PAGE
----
This offseason, the Philadelphia Eagles made it a point of emphasis to address the running back position. This was one of the worst teams when it came to running the ball last year.
They averaged 98.1 rushing yards per game and 3.1 yards per carry, ranking them 28th and 30th out of 32 NFL teams.
In addition to those horrific stats, the Eagles also lost Jay Ajayi, Corey Clement, and Darren Sproles to various injuries throughout last season. The only healthy running backs they had on the roster were Josh Adams and Wendell Smallwood.
While Adams and Smallwood did their best to share the workload, the team was still missing a playmaker in the backfield.
So general manager Howie Roseman traded a 2020 sixth-round draft pick to the Chicago Bears for Jordan Howard. Then a month later, he drafted former Penn State standout Miles Sanders in the second round of the 2019 NFL Draft.
With the additions of Howard and Sanders, along with a healthy Corey Clement, and the re-signing Darren Sproles to a one-year deal, the Eagles seem to have one of the better running-back committees in the NFL.
However, that was not the case to start the regular season on Sunday against the Washington Redskins. Philadelphia’s rushing attack could not get going as Washington held them to just 22 yards on nine carries.
At the half, the team’s leading rusher was Howard, who had 12 yards on two carries. Sproles had eight yards on three carries, while Sanders did not have a single yard on three carries.
With that being known, one could make the case that Washington’s front seven did a great job of containing the Eagles’ trio of running backs. Every time Sproles or Sanders carried the football, a Washington defender was there waiting for them.
However, that changed in the second half, as the Eagles put together a 12-play, 75-yard touchdown drive to open up the third quarter.
Out of those 12 plays, nine of them were designed runs which went to Howard, Sanders and Sproles.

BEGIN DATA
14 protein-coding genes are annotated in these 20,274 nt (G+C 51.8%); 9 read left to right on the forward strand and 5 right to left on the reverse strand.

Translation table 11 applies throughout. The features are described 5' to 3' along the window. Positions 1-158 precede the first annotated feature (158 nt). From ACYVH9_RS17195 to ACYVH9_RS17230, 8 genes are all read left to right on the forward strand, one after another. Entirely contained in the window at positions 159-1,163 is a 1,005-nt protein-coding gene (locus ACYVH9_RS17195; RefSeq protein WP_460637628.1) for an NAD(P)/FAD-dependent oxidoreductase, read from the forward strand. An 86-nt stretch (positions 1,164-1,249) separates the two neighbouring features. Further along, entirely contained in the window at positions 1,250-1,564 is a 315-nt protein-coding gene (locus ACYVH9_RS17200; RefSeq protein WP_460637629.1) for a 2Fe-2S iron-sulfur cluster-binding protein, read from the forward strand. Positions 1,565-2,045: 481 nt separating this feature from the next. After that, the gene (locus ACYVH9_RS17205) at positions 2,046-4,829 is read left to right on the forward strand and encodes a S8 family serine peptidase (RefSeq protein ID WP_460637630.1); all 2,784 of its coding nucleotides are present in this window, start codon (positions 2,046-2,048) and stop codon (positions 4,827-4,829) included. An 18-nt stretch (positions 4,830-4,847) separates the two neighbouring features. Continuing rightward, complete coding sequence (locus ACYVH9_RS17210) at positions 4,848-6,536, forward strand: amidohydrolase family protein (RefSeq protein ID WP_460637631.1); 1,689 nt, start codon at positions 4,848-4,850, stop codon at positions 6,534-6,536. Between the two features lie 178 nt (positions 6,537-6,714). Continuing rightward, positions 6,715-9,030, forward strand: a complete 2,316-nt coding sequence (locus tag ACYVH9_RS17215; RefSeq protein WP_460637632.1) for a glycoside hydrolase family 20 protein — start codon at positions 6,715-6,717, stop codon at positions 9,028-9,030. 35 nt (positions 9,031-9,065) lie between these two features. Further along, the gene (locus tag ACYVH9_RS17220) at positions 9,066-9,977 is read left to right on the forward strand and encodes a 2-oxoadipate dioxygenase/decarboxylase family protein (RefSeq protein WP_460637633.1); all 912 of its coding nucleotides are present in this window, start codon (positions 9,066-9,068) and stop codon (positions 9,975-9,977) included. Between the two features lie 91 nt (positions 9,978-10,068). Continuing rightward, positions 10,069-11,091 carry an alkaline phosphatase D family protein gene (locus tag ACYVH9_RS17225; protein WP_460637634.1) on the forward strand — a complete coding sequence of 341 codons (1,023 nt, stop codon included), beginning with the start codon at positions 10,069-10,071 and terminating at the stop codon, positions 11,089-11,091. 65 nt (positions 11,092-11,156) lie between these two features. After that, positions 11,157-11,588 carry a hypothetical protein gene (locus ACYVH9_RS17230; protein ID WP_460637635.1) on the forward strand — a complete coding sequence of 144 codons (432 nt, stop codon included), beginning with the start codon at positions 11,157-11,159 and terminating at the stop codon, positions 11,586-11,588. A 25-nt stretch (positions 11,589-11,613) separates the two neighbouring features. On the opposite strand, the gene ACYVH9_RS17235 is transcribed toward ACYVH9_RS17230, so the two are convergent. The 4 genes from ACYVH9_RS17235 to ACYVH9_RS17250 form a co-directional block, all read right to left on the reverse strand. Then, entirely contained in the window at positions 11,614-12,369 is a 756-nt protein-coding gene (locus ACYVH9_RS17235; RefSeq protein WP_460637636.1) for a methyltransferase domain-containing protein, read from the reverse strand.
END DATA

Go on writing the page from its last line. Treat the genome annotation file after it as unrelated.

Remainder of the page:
With the running game getting on track, it immediately opened up things for quarterback Carson Wentz and the receivers.
“We’re going to keep going after you,” Sproles said via the team’s website. “We have a lot of weapons here. We spread it around and keep a defense off balance. You don’t know what’s coming next.”
Sproles was the game’s leading rusher with 47 yards on nine carries (5.2 YPC). He also had three receptions for 16 yards.
Howard finished second in rushing behind Sproles, despite only playing 17 snaps in the regular-season opener. The 24-year-old had 44 rushing yards on six carries (7.3 YPC), along with two receptions for 11 yards.
Lastly, Sanders, who led all the running backs in snaps with 36, had a quiet 25 yards (2.3 YPC) on 11 carries. In total, the Eagles racked up 123 rushing yards on 31 carries en route to a 32-27 comeback victory.
The Eagles saw what happens when you stick to the running game and allow each running back to get into a rhythm. The offense took flight and imposed their will on the Redskins’ defense.
The Eagles will need to do the same thing next week when they play the Atlanta Falcons (0-1) on Sunday Night Football.
The Falcons are coming off a 16-point road loss to the Minnesota Vikings on Sunday, which saw their defense give up 172 rushing yards to Dalvin Cook (111 yards) and rookie Alex Mattison (49 yards).
Therefore, expect the Falcons to try and make the Eagles’ offense one-dimensional, which will be a tough task. On Sunday afternoon, we saw how explosive Philly’s air attack can be when Wentz is in a rhythm and hitting his wide receivers in stride.